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Most animals have some sort of communication system that allows them to make similar introductions and meetings, but dolphins are unique in that they can invent and copy new sounds. This is “unlike non-human primates, who are stuck with their species-specific repertoire,” he said.

The researchers also noticed that usually just one dolphin from each group would emit a signature whistle before the other group members would join the second group. This might mean that dolphins elect a “spokesman” to represent the entire group during meetings. Such an individual may be an older dolphin, Janik said, but he thinks the other dolphins are not fully silent, and may be using echolocation instead of whistles.

“We don’t know whether echolocation works in this way, but it seems like a viable hypothesis,” he said. “In that case, the whistle exchange is more of a greeting ceremony that communicates a friendly intention and is perhaps not needed to identify the group after the first introduction.”

Dolphins at a distance may rely more upon sounds and echolocation for their communications than visual, scent and other signals. This is likely due to their marine environment and social structure. A dolphin can hear the whistle of another dolphin over a distance of about six miles and with lots of noise in the background.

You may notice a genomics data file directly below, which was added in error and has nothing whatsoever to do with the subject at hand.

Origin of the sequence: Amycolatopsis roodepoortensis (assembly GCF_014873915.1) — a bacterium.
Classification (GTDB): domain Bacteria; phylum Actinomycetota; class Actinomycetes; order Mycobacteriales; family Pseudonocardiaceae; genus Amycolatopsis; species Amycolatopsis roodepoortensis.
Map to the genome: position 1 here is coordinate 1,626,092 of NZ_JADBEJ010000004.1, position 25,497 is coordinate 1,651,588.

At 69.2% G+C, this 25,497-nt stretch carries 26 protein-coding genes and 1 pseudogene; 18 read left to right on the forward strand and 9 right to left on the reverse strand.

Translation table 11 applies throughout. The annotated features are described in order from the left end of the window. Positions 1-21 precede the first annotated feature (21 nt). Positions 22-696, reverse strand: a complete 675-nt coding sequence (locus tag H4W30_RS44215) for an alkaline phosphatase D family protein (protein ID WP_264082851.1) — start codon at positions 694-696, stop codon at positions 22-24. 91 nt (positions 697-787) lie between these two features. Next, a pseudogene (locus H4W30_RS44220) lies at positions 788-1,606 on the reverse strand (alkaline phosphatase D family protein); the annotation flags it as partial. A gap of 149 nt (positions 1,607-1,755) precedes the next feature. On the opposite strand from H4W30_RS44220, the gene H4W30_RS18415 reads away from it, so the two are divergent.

Heidi Harley, a bottlenose dolphin expert who is a professor of psychology at the New College of Florida, told Discovery News that she believes the findings are key to understanding how dolphins use signature whistles.

“Now we know that dolphins in groups use signature whistles before they join each other,” Harley said. “This is an important piece in the puzzle that we’ve been constructing about signature whistles.”

She added, “I was surprised to learn that the exchanges appeared to be between only a single individual in each group.”

Source: Discovery News

How Dolphins Say Hello

By Elizabeth Norton, ScienceNOW

Bottlenose dolphins have a knack for language. They can understand both the meaning and the order of words conveyed through human hand gestures—correctly putting an item on the right side of their tank into a basket on the left, for example. Now humans, too, are beginning to understand dolphin language as more than just a cacophony of clicks, pulses, and whistles. A new study shows that dolphins use their own unique calls, known as signature whistles, to introduce themselves to others when meeting at sea.